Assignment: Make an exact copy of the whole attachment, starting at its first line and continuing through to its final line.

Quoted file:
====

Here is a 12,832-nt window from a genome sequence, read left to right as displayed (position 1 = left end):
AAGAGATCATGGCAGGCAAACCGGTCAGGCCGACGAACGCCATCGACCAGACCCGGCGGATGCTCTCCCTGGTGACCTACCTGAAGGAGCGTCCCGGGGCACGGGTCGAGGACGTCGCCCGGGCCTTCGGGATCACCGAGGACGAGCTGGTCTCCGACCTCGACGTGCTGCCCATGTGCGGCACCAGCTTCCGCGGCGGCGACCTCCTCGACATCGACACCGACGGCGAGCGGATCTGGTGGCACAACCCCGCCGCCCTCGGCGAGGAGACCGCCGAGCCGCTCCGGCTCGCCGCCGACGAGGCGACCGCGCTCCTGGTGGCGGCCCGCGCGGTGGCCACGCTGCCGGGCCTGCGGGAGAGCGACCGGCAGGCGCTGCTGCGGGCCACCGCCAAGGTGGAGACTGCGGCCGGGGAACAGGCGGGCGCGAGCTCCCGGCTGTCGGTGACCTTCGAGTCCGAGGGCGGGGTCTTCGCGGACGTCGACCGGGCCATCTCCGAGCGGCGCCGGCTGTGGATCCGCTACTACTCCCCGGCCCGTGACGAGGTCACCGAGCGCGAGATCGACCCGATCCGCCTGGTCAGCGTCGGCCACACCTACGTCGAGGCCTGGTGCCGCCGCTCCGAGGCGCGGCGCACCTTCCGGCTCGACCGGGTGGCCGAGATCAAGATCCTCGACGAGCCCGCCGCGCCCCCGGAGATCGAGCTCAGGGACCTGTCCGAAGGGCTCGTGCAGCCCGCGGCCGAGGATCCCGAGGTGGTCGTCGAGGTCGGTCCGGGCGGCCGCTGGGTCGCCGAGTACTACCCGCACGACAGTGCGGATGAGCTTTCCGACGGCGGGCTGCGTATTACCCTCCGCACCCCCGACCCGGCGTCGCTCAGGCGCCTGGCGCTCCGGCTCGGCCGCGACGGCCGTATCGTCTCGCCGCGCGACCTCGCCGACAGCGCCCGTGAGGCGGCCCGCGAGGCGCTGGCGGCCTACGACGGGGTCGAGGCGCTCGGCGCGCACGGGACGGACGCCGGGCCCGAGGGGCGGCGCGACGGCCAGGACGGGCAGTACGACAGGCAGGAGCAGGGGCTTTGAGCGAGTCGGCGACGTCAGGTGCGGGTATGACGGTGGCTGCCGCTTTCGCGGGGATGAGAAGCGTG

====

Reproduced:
Here is a 12,832-nt window from a genome sequence, read left to right as displayed (position 1 = left end):
AAGAGATCATGGCAGGCAAACCGGTCAGGCCGACGAACGCCATCGACCAGACCCGGCGGATGCTCTCCCTGGTGACCTACCTGAAGGAGCGTCCCGGGGCACGGGTCGAGGACGTCGCCCGGGCCTTCGGGATCACCGAGGACGAGCTGGTCTCCGACCTCGACGTGCTGCCCATGTGCGGCACCAGCTTCCGCGGCGGCGACCTCCTCGACATCGACACCGACGGCGAGCGGATCTGGTGGCACAACCCCGCCGCCCTCGGCGAGGAGACCGCCGAGCCGCTCCGGCTCGCCGCCGACGAGGCGACCGCGCTCCTGGTGGCGGCCCGCGCGGTGGCCACGCTGCCGGGCCTGCGGGAGAGCGACCGGCAGGCGCTGCTGCGGGCCACCGCCAAGGTGGAGACTGCGGCCGGGGAACAGGCGGGCGCGAGCTCCCGGCTGTCGGTGACCTTCGAGTCCGAGGGCGGGGTCTTCGCGGACGTCGACCGGGCCATCTCCGAGCGGCGCCGGCTGTGGATCCGCTACTACTCCCCGGCCCGTGACGAGGTCACCGAGCGCGAGATCGACCCGATCCGCCTGGTCAGCGTCGGCCACACCTACGTCGAGGCCTGGTGCCGCCGCTCCGAGGCGCGGCGCACCTTCCGGCTCGACCGGGTGGCCGAGATCAAGATCCTCGACGAGCCCGCCGCGCCCCCGGAGATCGAGCTCAGGGACCTGTCCGAAGGGCTCGTGCAGCCCGCGGCCGAGGATCCCGAGGTGGTCGTCGAGGTCGGTCCGGGCGGCCGCTGGGTCGCCGAGTACTACCCGCACGACAGTGCGGATGAGCTTTCCGACGGCGGGCTGCGTATTACCCTCCGCACCCCCGACCCGGCGTCGCTCAGGCGCCTGGCGCTCCGGCTCGGCCGCGACGGCCGTATCGTCTCGCCGCGCGACCTCGCCGACAGCGCCCGTGAGGCGGCCCGCGAGGCGCTGGCGGCCTACGACGGGGTCGAGGCGCTCGGCGCGCACGGGACGGACGCCGGGCCCGAGGGGCGGCGCGACGGCCAGGACGGGCAGTACGACAGGCAGGAGCAGGGGCTTTGAGCGAGTCGGCGACGTCAGGTGCGGGTATGACGGTGGCTGCCGCTTTCGCGGGGATGAGAAGCGTG